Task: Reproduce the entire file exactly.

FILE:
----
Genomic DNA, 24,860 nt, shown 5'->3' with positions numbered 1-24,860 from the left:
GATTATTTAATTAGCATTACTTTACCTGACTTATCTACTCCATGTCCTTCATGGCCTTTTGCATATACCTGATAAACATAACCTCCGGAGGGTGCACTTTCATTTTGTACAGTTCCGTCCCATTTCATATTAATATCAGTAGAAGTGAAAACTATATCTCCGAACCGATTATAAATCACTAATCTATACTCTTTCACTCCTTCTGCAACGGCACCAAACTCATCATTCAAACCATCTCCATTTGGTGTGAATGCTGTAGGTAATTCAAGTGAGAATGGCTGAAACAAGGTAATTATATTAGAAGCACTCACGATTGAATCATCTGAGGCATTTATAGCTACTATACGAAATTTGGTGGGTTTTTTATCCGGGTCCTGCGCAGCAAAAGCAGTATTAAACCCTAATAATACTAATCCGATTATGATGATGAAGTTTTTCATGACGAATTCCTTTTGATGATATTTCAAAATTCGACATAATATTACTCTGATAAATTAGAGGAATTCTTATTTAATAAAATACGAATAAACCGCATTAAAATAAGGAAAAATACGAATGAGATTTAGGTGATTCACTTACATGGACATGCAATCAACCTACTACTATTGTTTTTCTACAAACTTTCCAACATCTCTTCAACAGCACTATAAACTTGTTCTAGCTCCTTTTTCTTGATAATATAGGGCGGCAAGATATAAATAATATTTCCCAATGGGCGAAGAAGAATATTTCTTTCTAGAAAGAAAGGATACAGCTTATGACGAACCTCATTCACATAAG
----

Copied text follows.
Genomic DNA, 24,860 nt, shown 5'->3' with positions numbered 1-24,860 from the left:
GATTATTTAATTAGCATTACTTTACCTGACTTATCTACTCCATGTCCTTCATGGCCTTTTGCATATACCTGATAAACATAACCTCCGGAGGGTGCACTTTCATTTTGTACAGTTCCGTCCCATTTCATATTAATATCAGTAGAAGTGAAAACTATATCTCCGAACCGATTATAAATCACTAATCTATACTCTTTCACTCCTTCTGCAACGGCACCAAACTCATCATTCAAACCATCTCCATTTGGTGTGAATGCTGTAGGTAATTCAAGTGAGAATGGCTGAAACAAGGTAATTATATTAGAAGCACTCACGATTGAATCATCTGAGGCATTTATAGCTACTATACGAAATTTGGTGGGTTTTTTATCCGGGTCCTGCGCAGCAAAAGCAGTATTAAACCCTAATAATACTAATCCGATTATGATGATGAAGTTTTTCATGACGAATTCCTTTTGATGATATTTCAAAATTCGACATAATATTACTCTGATAAATTAGAGGAATTCTTATTTAATAAAATACGAATAAACCGCATTAAAATAAGGAAAAATACGAATGAGATTTAGGTGATTCACTTACATGGACATGCAATCAACCTACTACTATTGTTTTTCTACAAACTTTCCAACATCTCTTCAACAGCACTATAAACTTGTTCTAGCTCCTTTTTCTTGATAATATAGGGCGGCAAGATATAAATAATATTTCCCAATGGGCGAAGAAGAATATTTCTTTCTAGAAAGAAAGGATACAGCTTATGACGAACCTCATTCACATAAG